Ferenc Szisz (Renault AK) leads Elliot Shepard (Hotchkiss HH)
George Heath stops in the pits in his Panhard-Levassor 130
Arthur Duray finished eighth in the race in his Lorraine-Dietrich
Arthur Duray (Lorraine-Dietrich) throws up the dust in the pits
Vincenzo Lancia had to be content with fifth place in his Fiat 130hp
Ferenc Szisz, winner of the French Grand Prix for Renault
Ferenc Szisz (Renault AK) tackles the left-hander at Connerre
Camille Jenatzy (Mercedes 120) finished in tenth place
Ferenc Szisz (Renault AK) on the grid before the first grand prix
Alessandro Cagno (Itala 120hp) retires at Connerre
The inaugural French Grand Prix of 26 June 1906 wasn’t the first event to carry the title, but history has cemented its place as the start of ‘grand prix’ racing proper.
WF Bradley, Autocar’s much-travelled Continental correspondent, attended the race, which was held on a triangular course about 60 miles around on the north-eastern side of Le Mans.
“The town offered an excellent triangle of roads, with very fast stretches, a sufficient number of bends and practically no hills,” he wrote.
The idea for the grand prix arose from the annual Gordon Bennett Cup races after the French – then leading the world in car production and sales – had thrown a strop because Gordon Bennett rules limited competing cars to three per nation.
L’Automobile Club de France stated that it would not stage the Gordon Bennett event in 1906, replacing it with a competition with no limit on the number of vehicles built in a specific country.
Other nations were invited to host the Gordon Bennett race instead, but there were no takers. Hence, the new French race assumed a prominent position in international motor racing.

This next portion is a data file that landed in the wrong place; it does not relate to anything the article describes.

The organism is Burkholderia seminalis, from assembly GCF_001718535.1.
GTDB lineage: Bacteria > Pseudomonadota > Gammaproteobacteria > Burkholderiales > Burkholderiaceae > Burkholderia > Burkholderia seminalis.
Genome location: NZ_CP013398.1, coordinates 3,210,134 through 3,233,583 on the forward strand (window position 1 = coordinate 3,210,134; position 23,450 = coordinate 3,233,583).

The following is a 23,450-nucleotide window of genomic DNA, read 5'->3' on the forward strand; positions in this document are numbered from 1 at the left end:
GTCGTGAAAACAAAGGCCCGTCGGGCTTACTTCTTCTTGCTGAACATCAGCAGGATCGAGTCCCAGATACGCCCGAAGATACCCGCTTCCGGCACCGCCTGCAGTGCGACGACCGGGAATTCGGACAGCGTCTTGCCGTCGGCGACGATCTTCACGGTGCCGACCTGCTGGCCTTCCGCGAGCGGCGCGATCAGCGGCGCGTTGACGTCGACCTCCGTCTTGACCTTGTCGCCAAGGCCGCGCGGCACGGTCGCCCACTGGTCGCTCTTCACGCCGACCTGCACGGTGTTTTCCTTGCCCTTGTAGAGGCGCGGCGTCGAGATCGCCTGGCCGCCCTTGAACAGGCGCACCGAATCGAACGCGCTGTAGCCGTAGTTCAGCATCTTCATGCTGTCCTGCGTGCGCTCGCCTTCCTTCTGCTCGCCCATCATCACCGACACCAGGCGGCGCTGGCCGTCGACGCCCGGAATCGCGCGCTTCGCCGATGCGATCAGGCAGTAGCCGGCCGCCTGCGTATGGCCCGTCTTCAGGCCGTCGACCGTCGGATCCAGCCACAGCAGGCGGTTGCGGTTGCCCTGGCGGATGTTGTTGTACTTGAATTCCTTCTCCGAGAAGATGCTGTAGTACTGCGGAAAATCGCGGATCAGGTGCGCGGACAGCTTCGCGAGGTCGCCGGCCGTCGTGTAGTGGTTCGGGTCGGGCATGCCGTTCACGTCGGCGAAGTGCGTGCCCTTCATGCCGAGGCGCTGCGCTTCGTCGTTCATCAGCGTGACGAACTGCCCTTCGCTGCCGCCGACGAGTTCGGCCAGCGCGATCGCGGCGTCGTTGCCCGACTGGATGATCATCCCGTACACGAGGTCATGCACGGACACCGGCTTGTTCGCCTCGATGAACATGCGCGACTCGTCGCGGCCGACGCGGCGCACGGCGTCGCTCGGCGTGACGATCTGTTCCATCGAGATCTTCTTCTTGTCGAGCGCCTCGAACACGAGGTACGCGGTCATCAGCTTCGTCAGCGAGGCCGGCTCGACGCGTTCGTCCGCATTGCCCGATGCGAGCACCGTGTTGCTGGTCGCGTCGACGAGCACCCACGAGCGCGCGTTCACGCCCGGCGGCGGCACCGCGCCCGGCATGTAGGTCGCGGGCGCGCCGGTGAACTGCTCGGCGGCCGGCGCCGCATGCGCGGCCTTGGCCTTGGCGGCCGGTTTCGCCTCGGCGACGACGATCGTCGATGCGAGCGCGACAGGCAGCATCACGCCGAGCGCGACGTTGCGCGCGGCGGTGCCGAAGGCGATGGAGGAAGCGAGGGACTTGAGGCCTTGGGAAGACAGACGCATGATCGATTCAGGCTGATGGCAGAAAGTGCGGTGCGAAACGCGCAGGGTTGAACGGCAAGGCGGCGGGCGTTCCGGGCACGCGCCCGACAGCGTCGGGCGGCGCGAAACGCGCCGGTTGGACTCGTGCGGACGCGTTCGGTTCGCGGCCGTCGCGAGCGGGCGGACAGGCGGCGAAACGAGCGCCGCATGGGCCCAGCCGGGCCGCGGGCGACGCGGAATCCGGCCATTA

“The race had 34 starters, of which 25 were French, six were from Italy and three from Germany. Great Britain was officially absent as a protest against the abandonment of the Gordon Bennett rules, but probably a more important factor was the cost and the handicap of having to prepare for a contest on foreign soil,” wrote Bradley.
“This first grand prix was to be more strenuous than any previous event. It was limited to cars having a total weight of 1000kg, with 7kg extra if a magneto was fitted. All work had to be done by the driver and ride-on mechanic, and the race was a two-day affair of 769 miles.”
Individual starts were the rule in those days. “For the public, they necessitated a good deal of arithmetic, but they gave us the opportunity of judging the drivers at close quarters – how they engaged first gear, the way they accelerated or, in certain cases, stalled the engine.”
Hungarian racer Ferenc Szisz moved his Renault into the lead after three of six laps on the opening day. Bradley wrote: “This car was fitted with detachable wheel rims all round and every two laps both rears were changed, whatever their condition. On one occasion two rears were changed, tanks filled and lubricators adjusted in four and a half minutes, a performance much appreciated by the public.”
Szisz maintained his lead to win the French GP at an average of 62mph. “There was no prize money,” wrote Bradley. “Competitors had to pay an entry fee of about £200, and in many cases the total cost of building and running a racing car was as high as £10,000. But the prestige was immense.”
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